I love this quote. So many people think that being an interpreter is the same as being bilingual. One time at a dinner party, someone asked me what I did. When I told him, he offhandedly responded, “Oh that must be so easy.” What he didn’t understand is that this job requires an enormous amount of precision. Getting every word right is so important. As an interpreter, you have to commit to making sure that you’ve delivered the original message as accurately as possible- even if it seems irrelevant, even if it’s rude, even if it’s redundant. And committing to that accuracy means that you have to develop a large vocabulary in (at least) two languages, extensive memory and note-taking skills, the mental agility to produce an utterance on the fly, and the ability to remain detached from the situation that you’re in. Doing this well takes so much practice. Learning to interpret is like learning to play the piano. It takes a lot of time to get to the point where you can do it gracefully.

What’s the most common mistake that new medical interpreters make?

Many new interpreters are afraid of looking like they don’t know what they’re doing. I feel like this is common anytime you start a new job, right? You feel like an imposter, and there’s this creeping fear that all your coworkers are on the verge of discovering that you don’t know anything at all. The worst mistake that you can make as a new interpreter is to make something up in an interpretation to avoid admitting that you don’t know how to say a word. I’ve heard so many horror stories of interpreters misinterpreting things altogether and causing a serious breakdown in communication to the detriment of both the patient and the provider. If you don’t know how to say a word, it’s ok to say that you need a moment to look it up, or to ask the original speaker to choose a different word. But changing the meaning of what was said is never ok. Give yourself grace! There’s no way you’ll know every word that ever existed and that’s ok.

What are the advantages of becoming certified?

I wanted to become a nationally certified interpreter for several reasons. First of all, it sets you apart in your field. It’s a good way to show employers that you are a capable and trustworthy interpreter. But I also wanted to prove to myself that I was capable. Getting this certification made me believe in my own abilities. Having your name in the registry of Certified Medical Interpreters will open so many doors for you in your career.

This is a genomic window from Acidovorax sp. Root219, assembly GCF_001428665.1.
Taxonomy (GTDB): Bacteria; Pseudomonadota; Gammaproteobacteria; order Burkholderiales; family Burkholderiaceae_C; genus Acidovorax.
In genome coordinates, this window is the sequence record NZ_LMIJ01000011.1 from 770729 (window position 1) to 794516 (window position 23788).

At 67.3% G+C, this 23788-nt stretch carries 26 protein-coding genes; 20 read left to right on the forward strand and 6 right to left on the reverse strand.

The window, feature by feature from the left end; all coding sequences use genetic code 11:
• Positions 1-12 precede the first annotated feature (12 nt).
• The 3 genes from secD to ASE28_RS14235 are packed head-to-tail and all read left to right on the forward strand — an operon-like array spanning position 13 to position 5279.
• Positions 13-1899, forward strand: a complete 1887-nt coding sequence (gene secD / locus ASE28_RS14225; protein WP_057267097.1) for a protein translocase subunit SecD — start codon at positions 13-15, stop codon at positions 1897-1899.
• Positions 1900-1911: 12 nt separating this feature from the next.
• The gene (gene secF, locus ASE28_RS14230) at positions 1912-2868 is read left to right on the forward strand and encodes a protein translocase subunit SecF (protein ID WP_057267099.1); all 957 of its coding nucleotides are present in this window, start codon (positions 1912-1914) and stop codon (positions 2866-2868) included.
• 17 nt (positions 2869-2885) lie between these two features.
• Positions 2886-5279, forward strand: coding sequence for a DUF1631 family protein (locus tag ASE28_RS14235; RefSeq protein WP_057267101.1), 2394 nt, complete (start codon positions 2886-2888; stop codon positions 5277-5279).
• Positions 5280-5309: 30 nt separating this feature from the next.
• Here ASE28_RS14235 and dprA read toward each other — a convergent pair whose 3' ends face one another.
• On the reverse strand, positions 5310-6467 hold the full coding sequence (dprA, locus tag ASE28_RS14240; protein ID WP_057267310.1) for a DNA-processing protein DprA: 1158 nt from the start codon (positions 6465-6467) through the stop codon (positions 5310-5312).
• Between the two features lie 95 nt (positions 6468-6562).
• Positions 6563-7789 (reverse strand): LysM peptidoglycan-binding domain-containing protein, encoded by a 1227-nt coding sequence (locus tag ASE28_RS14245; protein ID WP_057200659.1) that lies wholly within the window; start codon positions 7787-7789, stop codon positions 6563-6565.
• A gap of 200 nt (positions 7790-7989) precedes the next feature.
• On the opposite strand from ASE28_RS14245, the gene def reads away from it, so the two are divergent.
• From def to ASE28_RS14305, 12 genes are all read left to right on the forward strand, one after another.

What has teaching the Breaking Boundaries in Healthcare course taught you?

Living in Costa Rica for a few years provided me with the ability to observe and learn from a culture that was very different from my own. This class expanded that opportunity tenfold. One of my favorite things about this class is that it’s open to students from all over the world. I’ve learned much just from listening to their stories. Teaching this class has been a really beautiful opportunity to learn about so many different cultures, and to hear different perspectives.

One of my favorite things to do in class is to start out with a question of the day. My favorite teacher used to do this. I go around the class and ask each student the same question, just to get people talking. Sometimes it’s as silly as, “If you could only ever eat one food again in your life, which one would it be?” It’s always really interesting to hear what they say. The week of the terrorist attacks in Paris and Beirut and Nigeria last year, I felt this lingering, overwhelming sadness about the state of the human race. So I changed my plans for the question of the day and asked my students to talk about the things that made them feel hopeful about humanity. Their answers made me cry. One woman talked about how someone in her community had started a soccer team for refugee kids. Another person talked about a doctor who was able to get his patients to take their medications by explaining it within a cultural context that they understood. Teaching this class has given me the privilege of sitting down with a diverse and intelligent group of people regularly both to teach and to learn. I’m constantly grateful to be a part of this program.